ATS3328 - The archaeology of world rock art - 2019

6 points, SCA Band 1, 0.125 EFTSL

Undergraduate - Unit

Refer to the specific census and withdrawal dates for the semester(s) in which this unit is offered.



Organisational Unit

Monash Indigenous Studies Centre

Chief examiner(s)

Associate Professor Bruno David


Associate Professor Bruno David
Dr Liam Brady

Not offered in 2019


Twelve credit points of second-year Arts units.




A major way that archaeologists make sense of the past is through the images that people depicted on rocks and on cave walls: rock art is one of the most common, and most visually impressive kind of archaeological evidence. In this unit students will learn about the history of modern humans from 60,000-40,000 years ago into recent times across the world, through the symbols and artworks they made and used. They will learn about what cave art looks like across different regions of the world and from different periods of time, and the different kinds of theories and approaches that archaeologists have employed to try to make sense of this imagery. They will learn and be encouraged to reflect about how those theories concern not just 'other' cultures past and present, but also how they reflect on the preconceptions of the researchers themselves and their own cultures. Students will cover a range of topics from the earliest years of the discipline of archaeology to the latest writings on human symbolic behaviour, and from the Ice Age to more recent artworks.


Upon successful completion of the unit, students should be able to:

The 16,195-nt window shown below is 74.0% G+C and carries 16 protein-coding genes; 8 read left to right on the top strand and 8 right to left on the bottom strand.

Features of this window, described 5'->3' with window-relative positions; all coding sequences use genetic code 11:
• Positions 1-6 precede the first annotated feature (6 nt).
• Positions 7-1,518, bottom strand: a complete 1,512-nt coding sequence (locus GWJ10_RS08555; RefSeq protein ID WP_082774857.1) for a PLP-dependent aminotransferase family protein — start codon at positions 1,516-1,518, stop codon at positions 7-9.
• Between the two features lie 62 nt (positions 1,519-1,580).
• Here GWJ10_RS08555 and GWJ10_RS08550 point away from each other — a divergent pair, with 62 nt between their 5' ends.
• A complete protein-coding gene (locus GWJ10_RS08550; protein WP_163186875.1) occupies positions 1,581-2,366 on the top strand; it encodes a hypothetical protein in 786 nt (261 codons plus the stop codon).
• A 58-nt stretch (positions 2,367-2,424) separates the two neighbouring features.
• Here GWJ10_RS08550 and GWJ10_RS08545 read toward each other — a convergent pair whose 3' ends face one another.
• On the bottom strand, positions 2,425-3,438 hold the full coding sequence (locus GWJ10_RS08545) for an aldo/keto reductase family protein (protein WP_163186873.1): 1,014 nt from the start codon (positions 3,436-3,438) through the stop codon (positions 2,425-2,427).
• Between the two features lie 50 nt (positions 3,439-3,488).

1. discuss the earliest history of human symbolic behaviour and how it relates to the evolutionary beginnings of modern humans;
  2. understand the chronology of early modern human visual art relative to their biological evolution;
  3. explain the processes of dating and recording rock art;
  4. interpret various aspects of rock art, including the production process, subject matter, location, cultural importance, and significance for understanding past social relationships;
  5. explain the benefits of current digital technologies in the analysis of rock art;
  6. evaluate contemporary perspectives on rock art, including those from the communities of the descendants of rock artists.


Within semester assessment: 100%

Workload requirements

Minimum total expected workload to achieve the learning outcomes for this unit is 144 hours per semester typically comprising a mixture of scheduled learning activities and independent study. A unit requires on average three/four hours of scheduled activities per week. Scheduled activities may include a combination of teacher directed learning, peer directed learning and online engagement.

See also Unit timetable information

This unit applies to the following area(s) of study